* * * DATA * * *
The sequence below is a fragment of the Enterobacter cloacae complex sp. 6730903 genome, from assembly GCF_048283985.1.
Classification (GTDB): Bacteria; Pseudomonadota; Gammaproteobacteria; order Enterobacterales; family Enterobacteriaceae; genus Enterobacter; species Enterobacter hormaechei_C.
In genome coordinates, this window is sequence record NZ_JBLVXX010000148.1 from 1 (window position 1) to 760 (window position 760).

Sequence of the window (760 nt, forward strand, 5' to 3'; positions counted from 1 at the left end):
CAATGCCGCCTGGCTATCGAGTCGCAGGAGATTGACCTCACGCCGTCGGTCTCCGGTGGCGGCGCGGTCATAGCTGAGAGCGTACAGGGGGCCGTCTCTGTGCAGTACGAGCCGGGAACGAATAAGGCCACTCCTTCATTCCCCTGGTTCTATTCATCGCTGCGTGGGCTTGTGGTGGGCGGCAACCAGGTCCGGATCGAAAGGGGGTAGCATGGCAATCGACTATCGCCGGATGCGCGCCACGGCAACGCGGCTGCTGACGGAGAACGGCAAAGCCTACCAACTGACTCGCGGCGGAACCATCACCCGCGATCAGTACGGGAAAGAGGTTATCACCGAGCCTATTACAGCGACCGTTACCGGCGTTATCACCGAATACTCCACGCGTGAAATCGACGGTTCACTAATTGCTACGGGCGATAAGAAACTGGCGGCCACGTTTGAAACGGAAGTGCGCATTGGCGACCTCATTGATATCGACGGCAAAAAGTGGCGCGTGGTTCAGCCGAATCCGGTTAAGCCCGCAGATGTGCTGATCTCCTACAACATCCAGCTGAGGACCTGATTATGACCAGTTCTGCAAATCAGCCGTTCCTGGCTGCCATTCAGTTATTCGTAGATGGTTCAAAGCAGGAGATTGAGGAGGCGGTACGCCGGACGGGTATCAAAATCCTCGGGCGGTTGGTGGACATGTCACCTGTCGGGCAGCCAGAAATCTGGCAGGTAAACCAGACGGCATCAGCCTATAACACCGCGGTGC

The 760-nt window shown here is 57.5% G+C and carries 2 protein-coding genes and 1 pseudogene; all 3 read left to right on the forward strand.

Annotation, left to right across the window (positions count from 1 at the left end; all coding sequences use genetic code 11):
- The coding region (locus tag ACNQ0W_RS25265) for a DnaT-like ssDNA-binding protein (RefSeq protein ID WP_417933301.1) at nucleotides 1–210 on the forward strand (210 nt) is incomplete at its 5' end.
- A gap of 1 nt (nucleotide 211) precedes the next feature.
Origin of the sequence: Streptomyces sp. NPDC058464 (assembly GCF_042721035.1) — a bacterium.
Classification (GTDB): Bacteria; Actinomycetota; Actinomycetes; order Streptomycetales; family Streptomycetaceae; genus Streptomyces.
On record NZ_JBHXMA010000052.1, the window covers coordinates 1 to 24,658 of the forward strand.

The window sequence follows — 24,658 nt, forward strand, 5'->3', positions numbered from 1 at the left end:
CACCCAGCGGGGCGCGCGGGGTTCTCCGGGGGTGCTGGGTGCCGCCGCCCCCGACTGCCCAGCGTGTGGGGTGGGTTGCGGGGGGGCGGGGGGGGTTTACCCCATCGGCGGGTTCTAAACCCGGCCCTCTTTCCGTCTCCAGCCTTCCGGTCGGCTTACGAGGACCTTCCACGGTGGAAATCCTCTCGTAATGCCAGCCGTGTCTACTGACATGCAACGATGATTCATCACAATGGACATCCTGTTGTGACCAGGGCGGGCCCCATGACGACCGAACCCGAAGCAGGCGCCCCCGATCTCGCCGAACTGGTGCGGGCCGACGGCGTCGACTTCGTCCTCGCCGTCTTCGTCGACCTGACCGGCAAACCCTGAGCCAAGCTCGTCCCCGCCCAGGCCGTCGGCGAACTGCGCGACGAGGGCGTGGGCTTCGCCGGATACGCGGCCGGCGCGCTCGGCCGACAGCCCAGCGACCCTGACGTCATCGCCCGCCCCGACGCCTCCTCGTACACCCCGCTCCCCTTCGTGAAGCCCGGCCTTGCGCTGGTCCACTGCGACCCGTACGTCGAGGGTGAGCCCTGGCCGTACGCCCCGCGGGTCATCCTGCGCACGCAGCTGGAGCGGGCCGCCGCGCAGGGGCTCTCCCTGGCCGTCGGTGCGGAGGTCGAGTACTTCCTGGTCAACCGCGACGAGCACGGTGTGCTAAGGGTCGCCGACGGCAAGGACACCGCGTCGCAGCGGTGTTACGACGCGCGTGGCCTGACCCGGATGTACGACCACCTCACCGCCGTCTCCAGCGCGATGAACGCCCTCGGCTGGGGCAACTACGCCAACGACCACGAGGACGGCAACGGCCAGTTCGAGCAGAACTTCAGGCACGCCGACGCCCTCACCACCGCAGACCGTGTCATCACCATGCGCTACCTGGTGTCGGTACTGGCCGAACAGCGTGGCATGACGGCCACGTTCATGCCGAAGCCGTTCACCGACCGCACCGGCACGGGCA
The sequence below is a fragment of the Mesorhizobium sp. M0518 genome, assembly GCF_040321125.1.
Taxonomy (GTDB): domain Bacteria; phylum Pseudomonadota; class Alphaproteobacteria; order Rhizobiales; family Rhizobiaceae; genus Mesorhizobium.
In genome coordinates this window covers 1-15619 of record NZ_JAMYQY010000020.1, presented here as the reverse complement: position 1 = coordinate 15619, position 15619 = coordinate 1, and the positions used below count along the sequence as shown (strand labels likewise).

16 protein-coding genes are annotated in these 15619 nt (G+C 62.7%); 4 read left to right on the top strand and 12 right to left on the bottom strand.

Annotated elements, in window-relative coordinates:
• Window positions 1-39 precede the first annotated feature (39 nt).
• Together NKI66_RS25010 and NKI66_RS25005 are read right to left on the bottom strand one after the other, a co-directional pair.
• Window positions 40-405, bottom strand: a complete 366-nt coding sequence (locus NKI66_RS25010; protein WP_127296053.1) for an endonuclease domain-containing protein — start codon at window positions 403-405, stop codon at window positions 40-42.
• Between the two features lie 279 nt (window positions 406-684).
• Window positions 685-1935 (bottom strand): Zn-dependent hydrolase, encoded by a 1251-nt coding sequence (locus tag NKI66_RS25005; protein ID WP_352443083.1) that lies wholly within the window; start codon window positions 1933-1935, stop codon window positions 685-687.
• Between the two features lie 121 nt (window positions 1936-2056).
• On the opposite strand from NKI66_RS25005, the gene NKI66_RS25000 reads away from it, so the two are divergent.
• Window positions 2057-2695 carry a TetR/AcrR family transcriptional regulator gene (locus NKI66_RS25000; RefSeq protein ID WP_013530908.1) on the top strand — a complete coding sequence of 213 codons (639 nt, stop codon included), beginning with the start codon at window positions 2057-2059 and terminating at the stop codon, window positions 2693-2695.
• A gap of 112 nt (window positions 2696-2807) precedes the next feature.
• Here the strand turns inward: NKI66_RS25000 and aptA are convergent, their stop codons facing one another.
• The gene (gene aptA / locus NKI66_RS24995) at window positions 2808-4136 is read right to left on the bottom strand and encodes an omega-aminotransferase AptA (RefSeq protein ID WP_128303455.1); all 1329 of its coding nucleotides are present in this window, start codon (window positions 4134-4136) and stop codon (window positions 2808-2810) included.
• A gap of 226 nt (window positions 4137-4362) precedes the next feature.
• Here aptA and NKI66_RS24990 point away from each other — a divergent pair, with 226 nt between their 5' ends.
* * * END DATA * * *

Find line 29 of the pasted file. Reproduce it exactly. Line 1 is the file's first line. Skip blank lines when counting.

• Here the strand turns inward: NKI66_RS25000 and aptA are convergent, their stop codons facing one another.